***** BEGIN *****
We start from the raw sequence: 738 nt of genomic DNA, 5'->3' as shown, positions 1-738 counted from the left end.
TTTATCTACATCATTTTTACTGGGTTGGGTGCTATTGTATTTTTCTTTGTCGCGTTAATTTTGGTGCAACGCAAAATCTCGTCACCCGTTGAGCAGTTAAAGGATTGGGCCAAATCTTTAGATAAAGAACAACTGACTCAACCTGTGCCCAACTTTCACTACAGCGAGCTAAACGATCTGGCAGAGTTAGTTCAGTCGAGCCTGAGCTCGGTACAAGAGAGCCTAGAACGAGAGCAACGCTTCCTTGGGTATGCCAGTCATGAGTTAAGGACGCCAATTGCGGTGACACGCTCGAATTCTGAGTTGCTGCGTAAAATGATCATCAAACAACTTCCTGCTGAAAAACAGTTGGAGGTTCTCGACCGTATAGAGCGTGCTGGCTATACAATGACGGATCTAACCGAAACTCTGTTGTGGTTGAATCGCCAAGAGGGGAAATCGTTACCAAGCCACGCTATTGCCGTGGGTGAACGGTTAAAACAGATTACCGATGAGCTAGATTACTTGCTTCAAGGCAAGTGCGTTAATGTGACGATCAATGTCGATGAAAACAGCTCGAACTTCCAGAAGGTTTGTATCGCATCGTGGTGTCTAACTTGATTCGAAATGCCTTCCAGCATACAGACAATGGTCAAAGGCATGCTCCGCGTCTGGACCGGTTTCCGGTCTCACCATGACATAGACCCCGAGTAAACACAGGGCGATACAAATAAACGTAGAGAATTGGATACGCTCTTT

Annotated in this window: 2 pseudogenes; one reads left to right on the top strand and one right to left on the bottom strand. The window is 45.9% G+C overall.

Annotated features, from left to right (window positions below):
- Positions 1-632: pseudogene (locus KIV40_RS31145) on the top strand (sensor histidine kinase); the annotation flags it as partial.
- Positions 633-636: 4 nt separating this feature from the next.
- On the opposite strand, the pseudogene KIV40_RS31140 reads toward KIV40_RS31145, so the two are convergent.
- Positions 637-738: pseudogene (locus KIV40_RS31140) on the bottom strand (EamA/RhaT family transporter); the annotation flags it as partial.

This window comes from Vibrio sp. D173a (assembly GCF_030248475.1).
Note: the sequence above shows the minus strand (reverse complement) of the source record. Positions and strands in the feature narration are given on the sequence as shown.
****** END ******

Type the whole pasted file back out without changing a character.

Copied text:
We start from the raw sequence: 738 nt of genomic DNA, 5'->3' as shown, positions 1-738 counted from the left end.
TTTATCTACATCATTTTTACTGGGTTGGGTGCTATTGTATTTTTCTTTGTCGCGTTAATTTTGGTGCAACGCAAAATCTCGTCACCCGTTGAGCAGTTAAAGGATTGGGCCAAATCTTTAGATAAAGAACAACTGACTCAACCTGTGCCCAACTTTCACTACAGCGAGCTAAACGATCTGGCAGAGTTAGTTCAGTCGAGCCTGAGCTCGGTACAAGAGAGCCTAGAACGAGAGCAACGCTTCCTTGGGTATGCCAGTCATGAGTTAAGGACGCCAATTGCGGTGACACGCTCGAATTCTGAGTTGCTGCGTAAAATGATCATCAAACAACTTCCTGCTGAAAAACAGTTGGAGGTTCTCGACCGTATAGAGCGTGCTGGCTATACAATGACGGATCTAACCGAAACTCTGTTGTGGTTGAATCGCCAAGAGGGGAAATCGTTACCAAGCCACGCTATTGCCGTGGGTGAACGGTTAAAACAGATTACCGATGAGCTAGATTACTTGCTTCAAGGCAAGTGCGTTAATGTGACGATCAATGTCGATGAAAACAGCTCGAACTTCCAGAAGGTTTGTATCGCATCGTGGTGTCTAACTTGATTCGAAATGCCTTCCAGCATACAGACAATGGTCAAAGGCATGCTCCGCGTCTGGACCGGTTTCCGGTCTCACCATGACATAGACCCCGAGTAAACACAGGGCGATACAAATAAACGTAGAGAATTGGATACGCTCTTT

Annotated in this window: 2 pseudogenes; one reads left to right on the top strand and one right to left on the bottom strand. The window is 45.9% G+C overall.

Annotated features, from left to right (window positions below):
- Positions 1-632: pseudogene (locus KIV40_RS31145) on the top strand (sensor histidine kinase); the annotation flags it as partial.
- Positions 633-636: 4 nt separating this feature from the next.
- On the opposite strand, the pseudogene KIV40_RS31140 reads toward KIV40_RS31145, so the two are convergent.
- Positions 637-738: pseudogene (locus KIV40_RS31140) on the bottom strand (EamA/RhaT family transporter); the annotation flags it as partial.

This window comes from Vibrio sp. D173a (assembly GCF_030248475.1).
Note: the sequence above shows the minus strand (reverse complement) of the source record. Positions and strands in the feature narration are given on the sequence as shown.